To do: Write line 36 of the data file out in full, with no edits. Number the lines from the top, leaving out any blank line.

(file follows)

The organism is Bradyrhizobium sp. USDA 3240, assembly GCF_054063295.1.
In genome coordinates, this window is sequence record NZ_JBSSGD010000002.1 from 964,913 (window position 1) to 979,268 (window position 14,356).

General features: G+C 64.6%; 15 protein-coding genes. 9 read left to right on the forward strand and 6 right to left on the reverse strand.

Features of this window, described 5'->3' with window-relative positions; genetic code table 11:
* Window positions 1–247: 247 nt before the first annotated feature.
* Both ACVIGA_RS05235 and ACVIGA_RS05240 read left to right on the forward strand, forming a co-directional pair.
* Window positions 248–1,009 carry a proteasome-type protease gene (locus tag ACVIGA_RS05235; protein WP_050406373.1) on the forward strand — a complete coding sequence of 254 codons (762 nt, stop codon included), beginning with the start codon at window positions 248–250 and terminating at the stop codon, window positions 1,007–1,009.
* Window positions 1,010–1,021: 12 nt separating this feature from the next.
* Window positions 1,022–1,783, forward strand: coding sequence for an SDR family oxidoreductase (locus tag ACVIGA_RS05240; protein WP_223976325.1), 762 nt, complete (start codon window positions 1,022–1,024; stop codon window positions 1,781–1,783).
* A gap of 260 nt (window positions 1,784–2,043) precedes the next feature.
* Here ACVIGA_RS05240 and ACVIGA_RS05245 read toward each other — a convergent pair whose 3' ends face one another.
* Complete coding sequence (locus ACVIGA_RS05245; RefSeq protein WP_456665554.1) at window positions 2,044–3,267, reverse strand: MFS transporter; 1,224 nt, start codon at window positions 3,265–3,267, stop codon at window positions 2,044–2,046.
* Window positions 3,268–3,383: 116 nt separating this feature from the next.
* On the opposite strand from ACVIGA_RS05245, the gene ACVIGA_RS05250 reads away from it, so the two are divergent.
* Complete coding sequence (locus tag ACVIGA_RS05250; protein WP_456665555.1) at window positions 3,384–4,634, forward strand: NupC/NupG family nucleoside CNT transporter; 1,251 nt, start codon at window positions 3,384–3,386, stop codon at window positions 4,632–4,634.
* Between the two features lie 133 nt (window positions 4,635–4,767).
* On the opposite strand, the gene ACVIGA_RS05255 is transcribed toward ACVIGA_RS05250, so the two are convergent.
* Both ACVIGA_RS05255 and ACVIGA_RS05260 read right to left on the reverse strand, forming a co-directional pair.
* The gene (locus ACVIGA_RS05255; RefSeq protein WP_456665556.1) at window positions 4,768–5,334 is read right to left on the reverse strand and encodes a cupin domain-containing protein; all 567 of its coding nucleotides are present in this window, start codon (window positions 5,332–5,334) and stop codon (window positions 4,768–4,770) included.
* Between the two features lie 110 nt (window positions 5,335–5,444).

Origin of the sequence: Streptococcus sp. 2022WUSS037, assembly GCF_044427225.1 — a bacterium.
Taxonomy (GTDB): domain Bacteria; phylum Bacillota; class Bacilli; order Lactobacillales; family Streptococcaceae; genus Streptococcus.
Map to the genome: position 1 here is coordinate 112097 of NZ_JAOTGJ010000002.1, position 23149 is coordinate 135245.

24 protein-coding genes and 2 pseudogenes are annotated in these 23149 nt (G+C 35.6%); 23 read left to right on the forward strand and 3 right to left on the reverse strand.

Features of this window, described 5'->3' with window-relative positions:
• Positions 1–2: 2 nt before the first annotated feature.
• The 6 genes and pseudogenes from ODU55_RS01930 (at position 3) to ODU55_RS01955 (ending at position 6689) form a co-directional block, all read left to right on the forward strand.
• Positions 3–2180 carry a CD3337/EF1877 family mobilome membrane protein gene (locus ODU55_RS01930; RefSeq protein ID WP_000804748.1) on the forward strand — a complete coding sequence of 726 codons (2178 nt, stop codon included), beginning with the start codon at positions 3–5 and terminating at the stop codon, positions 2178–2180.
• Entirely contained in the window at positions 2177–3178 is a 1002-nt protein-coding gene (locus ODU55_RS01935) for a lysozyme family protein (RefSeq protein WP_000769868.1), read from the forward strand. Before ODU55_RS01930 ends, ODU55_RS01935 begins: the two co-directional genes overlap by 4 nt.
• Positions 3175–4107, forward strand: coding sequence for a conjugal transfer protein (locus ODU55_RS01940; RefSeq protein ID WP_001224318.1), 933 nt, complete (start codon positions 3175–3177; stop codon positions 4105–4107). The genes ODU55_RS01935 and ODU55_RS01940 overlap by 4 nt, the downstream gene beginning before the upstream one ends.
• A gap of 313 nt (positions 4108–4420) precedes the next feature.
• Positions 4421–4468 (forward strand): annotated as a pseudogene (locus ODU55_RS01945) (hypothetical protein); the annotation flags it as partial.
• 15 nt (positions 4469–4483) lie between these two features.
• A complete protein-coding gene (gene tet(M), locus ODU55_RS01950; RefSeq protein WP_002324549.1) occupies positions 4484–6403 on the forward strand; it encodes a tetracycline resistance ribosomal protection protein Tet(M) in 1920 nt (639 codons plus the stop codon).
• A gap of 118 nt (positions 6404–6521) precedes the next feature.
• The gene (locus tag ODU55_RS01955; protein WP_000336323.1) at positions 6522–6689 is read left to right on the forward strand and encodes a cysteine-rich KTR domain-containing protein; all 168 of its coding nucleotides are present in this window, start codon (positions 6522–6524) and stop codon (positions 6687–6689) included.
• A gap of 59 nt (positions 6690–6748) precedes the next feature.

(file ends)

• The gene (locus tag ODU55_RS01955; protein WP_000336323.1) at positions 6522–6689 is read left to right on the forward strand and encodes a cysteine-rich KTR domain-containing protein; all 168 of its coding nucleotides are present in this window, start codon (positions 6522–6524) and stop codon (positions 6687–6689) included.